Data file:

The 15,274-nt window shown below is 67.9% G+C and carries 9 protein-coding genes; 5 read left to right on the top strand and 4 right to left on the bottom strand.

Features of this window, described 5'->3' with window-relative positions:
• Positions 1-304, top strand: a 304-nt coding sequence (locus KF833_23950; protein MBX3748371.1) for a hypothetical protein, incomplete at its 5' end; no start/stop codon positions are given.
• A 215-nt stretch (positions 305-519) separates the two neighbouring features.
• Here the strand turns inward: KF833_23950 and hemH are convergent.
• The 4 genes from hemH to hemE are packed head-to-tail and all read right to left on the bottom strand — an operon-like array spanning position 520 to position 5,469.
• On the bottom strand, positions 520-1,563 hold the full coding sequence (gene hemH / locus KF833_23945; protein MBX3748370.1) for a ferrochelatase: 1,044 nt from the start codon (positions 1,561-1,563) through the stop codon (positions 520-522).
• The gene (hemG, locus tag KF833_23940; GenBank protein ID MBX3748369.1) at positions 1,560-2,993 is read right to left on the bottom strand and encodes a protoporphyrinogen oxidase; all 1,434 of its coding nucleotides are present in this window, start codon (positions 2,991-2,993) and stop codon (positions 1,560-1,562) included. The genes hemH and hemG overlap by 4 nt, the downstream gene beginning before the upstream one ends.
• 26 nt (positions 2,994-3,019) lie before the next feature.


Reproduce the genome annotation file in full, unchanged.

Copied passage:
The 15,274-nt window shown below is 67.9% G+C and carries 9 protein-coding genes; 5 read left to right on the top strand and 4 right to left on the bottom strand.

Features of this window, described 5'->3' with window-relative positions:
• Positions 1-304, top strand: a 304-nt coding sequence (locus KF833_23950; protein MBX3748371.1) for a hypothetical protein, incomplete at its 5' end; no start/stop codon positions are given.
• A 215-nt stretch (positions 305-519) separates the two neighbouring features.
• Here the strand turns inward: KF833_23950 and hemH are convergent.
• The 4 genes from hemH to hemE are packed head-to-tail and all read right to left on the bottom strand — an operon-like array spanning position 520 to position 5,469.
• On the bottom strand, positions 520-1,563 hold the full coding sequence (gene hemH / locus KF833_23945; protein MBX3748370.1) for a ferrochelatase: 1,044 nt from the start codon (positions 1,561-1,563) through the stop codon (positions 520-522).
• The gene (hemG, locus tag KF833_23940; GenBank protein ID MBX3748369.1) at positions 1,560-2,993 is read right to left on the bottom strand and encodes a protoporphyrinogen oxidase; all 1,434 of its coding nucleotides are present in this window, start codon (positions 2,991-2,993) and stop codon (positions 1,560-1,562) included. The genes hemH and hemG overlap by 4 nt, the downstream gene beginning before the upstream one ends.
• 26 nt (positions 2,994-3,019) lie before the next feature.